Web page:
I think Brad was right and Charlie is working for the "transgalactic-AIs-tired-of-waiting-for-a-decent-conversation-from-Sol-3".
For example, how, before the Singularity, could humans have solved this mystery?
Our (cheap) Kia Sedona sliding van doors used to latch open properly. Then, a month or so ago, they'd sometimes slide back, periodically amputating digits. Emily took the van to the dealer and they told her they'd "fixed" it (under warrantee, so no charge). Of course it came back.
Really, it's a pain. Sometimes I have to brace the door with one leg. Today Emily mentioned she was taking the van back to the dealer. Then she took the kids in for DQ. While I waited with Kateva I did a voice search on my iPhone's Google.app. I got this ...
... This works fine, unless and until you decide to (2) LOWER EITHER OF THE BACK WINDOWS 'TOO' LOW. It seems there is a point where the window is too low and they've put a safety feature into play and it won't allow you to latch open the door. I found a round red reflector-like sticker on the side of the door (back side) of the driver's side rear. It is the same point at which you can lower the window and still open the door and it latches open....
Yeah, that's it. With the window down the latch doesn't work. With the window completely up it works. It made a good demo when Emily returned with the treats.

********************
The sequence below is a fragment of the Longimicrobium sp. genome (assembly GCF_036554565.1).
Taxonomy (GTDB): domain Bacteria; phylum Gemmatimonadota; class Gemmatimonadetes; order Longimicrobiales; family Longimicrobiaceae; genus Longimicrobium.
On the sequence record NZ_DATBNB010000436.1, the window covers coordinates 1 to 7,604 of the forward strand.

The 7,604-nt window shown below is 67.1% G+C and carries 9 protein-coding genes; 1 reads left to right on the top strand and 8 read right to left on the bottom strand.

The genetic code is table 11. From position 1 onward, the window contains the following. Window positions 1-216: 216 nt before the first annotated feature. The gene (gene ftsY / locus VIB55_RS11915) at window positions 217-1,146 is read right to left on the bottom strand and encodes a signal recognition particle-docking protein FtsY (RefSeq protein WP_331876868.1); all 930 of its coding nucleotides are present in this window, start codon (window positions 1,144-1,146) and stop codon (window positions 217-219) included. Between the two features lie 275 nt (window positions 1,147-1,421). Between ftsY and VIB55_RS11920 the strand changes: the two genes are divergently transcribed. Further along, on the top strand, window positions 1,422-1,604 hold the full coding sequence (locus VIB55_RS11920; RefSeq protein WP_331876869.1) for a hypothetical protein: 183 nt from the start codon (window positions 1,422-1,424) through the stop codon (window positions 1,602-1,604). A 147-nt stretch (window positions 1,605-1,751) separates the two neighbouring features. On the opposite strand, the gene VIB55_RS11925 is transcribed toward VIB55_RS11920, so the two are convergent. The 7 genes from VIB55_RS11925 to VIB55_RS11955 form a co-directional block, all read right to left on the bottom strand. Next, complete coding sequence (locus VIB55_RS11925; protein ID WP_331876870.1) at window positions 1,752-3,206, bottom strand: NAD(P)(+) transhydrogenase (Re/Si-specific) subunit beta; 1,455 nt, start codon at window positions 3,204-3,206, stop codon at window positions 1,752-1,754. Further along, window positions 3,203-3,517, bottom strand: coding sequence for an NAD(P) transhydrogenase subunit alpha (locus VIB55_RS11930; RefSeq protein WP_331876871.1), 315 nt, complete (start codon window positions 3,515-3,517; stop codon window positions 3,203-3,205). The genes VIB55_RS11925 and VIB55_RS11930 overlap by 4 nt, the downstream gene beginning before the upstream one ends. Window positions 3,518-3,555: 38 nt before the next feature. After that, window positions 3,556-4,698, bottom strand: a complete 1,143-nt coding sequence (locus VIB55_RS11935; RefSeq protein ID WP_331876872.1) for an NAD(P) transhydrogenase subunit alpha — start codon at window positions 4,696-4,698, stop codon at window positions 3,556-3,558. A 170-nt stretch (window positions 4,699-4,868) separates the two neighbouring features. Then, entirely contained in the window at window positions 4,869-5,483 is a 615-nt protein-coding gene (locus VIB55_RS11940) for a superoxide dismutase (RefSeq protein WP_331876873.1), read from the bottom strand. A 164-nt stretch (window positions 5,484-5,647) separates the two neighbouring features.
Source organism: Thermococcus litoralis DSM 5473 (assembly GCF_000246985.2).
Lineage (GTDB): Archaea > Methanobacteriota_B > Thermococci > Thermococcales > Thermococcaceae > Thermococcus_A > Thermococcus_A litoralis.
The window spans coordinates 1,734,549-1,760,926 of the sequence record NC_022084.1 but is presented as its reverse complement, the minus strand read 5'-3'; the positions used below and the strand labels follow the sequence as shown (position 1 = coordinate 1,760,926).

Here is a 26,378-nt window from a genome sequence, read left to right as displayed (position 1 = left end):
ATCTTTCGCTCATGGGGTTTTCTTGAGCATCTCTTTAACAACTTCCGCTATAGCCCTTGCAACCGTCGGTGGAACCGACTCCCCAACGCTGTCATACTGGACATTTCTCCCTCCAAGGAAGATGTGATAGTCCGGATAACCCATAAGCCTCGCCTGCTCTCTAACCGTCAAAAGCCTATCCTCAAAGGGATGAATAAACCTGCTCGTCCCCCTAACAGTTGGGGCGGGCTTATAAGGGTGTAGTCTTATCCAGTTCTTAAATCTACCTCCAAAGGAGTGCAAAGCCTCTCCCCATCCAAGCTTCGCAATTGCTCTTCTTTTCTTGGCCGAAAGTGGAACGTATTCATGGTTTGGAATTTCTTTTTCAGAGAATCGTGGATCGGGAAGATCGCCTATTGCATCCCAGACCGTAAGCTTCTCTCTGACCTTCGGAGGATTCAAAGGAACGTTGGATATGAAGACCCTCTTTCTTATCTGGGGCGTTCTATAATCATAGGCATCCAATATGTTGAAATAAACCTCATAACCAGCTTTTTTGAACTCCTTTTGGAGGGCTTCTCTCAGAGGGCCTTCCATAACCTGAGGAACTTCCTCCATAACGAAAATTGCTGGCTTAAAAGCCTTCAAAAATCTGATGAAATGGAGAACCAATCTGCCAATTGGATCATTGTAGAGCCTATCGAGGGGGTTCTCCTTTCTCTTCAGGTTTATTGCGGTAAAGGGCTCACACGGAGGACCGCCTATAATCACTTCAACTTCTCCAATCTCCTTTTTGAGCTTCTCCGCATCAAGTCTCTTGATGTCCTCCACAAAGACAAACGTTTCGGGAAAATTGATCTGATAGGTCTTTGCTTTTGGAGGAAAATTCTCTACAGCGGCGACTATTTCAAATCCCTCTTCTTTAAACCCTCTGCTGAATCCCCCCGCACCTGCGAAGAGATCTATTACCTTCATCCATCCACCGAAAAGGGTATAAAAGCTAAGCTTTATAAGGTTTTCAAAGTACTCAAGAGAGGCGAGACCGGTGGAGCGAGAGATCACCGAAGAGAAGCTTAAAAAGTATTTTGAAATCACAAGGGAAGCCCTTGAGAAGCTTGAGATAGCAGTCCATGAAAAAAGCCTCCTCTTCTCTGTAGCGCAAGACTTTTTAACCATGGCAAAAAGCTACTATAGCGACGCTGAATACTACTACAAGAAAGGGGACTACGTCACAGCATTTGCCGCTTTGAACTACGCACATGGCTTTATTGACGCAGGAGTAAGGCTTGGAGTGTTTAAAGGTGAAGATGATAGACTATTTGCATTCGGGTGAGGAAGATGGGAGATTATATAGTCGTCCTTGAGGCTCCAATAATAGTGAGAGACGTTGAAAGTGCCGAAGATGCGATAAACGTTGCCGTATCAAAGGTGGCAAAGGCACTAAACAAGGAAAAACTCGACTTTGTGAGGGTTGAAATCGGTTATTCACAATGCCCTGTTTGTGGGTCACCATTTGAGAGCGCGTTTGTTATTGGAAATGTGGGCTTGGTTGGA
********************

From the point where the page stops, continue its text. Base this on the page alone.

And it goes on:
Some imagine this is a child safety feature of sorts, but I think they're suffering from cognitive dissonance. My (see update!) best guess is that it's a misguided security feature; pull the door back to let kids out and it slides down crushing them. As you tend to the wounded you notice that the window is down. We bought the car in Minnesota's winter, so we only ran into this when the weather warmed.
Whacky design, but that's not the point. The point is the dealership mechanics were completely clueless. (Must have taken them ages to "fix" it.) Google solved the problem in seconds. I didn't even have to tap type. All I had to do was ask my freakin' phone.
Definitely in our past.
These stories must bore the young. They can't imagine what life was like before the all-seeing G.
 Charlie claims he's mostly inciting site traffic to promote Rule 34, I've ordered my copy.
Update 7/10/11: On reflection my original guess doesn't make sense either. Now I think this is a power door safety feature. I suspect a powered door won't open unless the window is shut, to prevent injury to a child's head and neck. Cheapskates like us buy the lower margin non-powered doors, and on this door the interlock can't prevent opening. Instead it only prevents latching. I think, therefore, the latch failure is a bug arising from power door infrastructure that wasn't removed for non-powered doors. This isn't documented because it's a genuine bug, and companies hate to document their bugs - especially when it exposes foolish penny pinching. Kia saved money by not redoing the latch feature to work properly for non-powered doors.